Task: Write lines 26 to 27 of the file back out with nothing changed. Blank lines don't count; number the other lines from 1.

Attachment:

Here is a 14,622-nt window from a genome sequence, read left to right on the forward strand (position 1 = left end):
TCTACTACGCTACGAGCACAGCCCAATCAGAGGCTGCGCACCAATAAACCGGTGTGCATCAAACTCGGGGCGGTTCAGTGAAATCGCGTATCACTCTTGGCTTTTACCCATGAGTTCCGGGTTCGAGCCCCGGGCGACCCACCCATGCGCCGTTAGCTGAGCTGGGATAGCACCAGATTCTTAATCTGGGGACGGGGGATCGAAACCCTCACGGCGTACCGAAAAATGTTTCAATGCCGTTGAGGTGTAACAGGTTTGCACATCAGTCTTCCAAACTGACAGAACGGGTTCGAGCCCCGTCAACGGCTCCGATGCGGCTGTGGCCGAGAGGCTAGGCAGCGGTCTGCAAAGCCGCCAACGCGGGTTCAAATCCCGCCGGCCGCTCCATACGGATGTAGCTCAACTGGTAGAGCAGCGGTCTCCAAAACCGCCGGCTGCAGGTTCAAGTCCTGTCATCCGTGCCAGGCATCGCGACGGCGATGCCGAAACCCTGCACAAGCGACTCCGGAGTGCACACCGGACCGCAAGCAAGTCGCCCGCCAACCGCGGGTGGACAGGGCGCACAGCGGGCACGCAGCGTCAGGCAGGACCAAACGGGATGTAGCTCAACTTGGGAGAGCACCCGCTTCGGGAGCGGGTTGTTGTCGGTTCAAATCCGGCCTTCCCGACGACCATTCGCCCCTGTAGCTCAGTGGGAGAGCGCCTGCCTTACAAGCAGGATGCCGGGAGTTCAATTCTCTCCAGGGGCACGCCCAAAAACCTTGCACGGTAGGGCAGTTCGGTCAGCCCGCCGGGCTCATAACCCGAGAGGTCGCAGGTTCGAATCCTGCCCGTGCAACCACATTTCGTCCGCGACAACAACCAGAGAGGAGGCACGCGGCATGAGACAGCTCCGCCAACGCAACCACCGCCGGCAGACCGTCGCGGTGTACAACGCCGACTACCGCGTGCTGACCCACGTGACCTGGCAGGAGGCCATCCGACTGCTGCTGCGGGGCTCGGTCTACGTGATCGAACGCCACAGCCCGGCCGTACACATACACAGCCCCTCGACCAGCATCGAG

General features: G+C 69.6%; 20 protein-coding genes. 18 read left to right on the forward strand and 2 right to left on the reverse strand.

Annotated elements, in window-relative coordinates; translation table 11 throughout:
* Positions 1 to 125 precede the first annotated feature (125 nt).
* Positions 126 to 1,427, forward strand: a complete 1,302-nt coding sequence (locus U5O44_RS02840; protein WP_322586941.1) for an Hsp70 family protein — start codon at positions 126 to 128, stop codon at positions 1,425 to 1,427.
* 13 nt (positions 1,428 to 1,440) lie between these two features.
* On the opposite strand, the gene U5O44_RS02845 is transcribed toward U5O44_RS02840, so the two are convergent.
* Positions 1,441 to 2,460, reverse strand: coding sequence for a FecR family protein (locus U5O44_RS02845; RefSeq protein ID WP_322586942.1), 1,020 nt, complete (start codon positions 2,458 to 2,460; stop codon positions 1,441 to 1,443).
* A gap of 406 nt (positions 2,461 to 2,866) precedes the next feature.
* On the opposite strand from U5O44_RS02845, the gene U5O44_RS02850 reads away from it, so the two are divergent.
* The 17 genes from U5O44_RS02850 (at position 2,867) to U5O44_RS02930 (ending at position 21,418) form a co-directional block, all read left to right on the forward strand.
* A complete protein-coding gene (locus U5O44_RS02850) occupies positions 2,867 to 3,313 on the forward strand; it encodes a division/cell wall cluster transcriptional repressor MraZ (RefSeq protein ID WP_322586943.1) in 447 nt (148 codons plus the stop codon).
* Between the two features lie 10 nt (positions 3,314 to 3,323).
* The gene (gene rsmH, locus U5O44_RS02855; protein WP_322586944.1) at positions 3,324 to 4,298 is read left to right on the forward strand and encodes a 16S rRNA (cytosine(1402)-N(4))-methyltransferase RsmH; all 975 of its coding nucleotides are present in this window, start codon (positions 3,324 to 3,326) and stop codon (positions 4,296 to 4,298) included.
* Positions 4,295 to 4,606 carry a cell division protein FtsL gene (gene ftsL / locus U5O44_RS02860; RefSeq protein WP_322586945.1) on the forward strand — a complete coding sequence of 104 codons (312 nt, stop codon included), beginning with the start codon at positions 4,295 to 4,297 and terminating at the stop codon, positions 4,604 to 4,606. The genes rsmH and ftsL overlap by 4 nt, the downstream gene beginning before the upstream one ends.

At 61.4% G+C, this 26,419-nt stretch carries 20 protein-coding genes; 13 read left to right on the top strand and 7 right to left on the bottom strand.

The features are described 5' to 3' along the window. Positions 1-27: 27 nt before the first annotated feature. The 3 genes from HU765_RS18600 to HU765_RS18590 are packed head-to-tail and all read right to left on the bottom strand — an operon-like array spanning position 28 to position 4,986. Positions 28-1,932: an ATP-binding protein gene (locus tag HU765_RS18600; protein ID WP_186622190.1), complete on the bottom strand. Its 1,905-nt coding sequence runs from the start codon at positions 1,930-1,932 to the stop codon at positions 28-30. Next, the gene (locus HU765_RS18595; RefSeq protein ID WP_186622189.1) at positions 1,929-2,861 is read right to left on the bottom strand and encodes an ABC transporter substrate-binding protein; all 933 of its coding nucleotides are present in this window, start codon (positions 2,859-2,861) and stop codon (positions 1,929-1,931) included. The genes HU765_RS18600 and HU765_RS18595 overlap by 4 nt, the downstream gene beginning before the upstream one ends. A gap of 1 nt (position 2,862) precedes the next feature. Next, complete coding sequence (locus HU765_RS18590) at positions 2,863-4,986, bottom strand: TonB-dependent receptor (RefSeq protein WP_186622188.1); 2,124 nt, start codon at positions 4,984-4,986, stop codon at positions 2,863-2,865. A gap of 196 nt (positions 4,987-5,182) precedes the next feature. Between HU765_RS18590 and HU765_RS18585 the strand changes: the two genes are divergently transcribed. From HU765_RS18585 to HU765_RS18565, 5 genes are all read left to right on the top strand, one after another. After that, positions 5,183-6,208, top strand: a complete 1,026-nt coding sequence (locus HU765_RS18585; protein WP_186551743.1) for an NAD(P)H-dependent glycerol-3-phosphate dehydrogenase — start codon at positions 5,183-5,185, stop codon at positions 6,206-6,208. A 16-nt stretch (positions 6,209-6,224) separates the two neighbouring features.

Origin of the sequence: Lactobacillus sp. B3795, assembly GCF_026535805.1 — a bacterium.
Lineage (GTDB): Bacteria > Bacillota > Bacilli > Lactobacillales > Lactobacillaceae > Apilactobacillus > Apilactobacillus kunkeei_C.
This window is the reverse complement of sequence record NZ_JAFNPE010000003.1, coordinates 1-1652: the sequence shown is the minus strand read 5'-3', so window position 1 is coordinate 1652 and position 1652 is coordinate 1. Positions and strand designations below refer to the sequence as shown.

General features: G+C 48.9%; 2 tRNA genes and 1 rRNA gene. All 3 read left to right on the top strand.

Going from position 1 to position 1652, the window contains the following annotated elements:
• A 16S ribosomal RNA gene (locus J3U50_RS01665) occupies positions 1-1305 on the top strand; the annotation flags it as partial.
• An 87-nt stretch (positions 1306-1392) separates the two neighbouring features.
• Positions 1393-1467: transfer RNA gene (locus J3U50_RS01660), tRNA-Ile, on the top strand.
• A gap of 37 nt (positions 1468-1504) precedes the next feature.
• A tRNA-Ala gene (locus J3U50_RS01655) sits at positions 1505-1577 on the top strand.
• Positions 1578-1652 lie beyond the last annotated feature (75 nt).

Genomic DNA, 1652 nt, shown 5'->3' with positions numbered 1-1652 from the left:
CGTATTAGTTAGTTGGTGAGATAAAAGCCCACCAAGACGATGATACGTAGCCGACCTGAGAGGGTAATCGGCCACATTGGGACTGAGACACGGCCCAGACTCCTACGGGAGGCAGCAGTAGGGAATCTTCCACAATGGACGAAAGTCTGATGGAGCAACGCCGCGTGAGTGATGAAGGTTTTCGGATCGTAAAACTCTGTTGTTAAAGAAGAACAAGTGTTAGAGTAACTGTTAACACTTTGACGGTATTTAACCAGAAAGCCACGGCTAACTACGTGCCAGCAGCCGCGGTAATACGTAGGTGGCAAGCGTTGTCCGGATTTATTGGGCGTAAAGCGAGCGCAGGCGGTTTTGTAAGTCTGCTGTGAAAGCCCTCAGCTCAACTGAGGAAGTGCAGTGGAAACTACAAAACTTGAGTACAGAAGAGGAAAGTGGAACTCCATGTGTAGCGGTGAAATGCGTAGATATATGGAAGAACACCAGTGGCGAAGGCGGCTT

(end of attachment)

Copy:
• Positions 1393-1467: transfer RNA gene (locus J3U50_RS01660), tRNA-Ile, on the top strand.
• A gap of 37 nt (positions 1468-1504) precedes the next feature.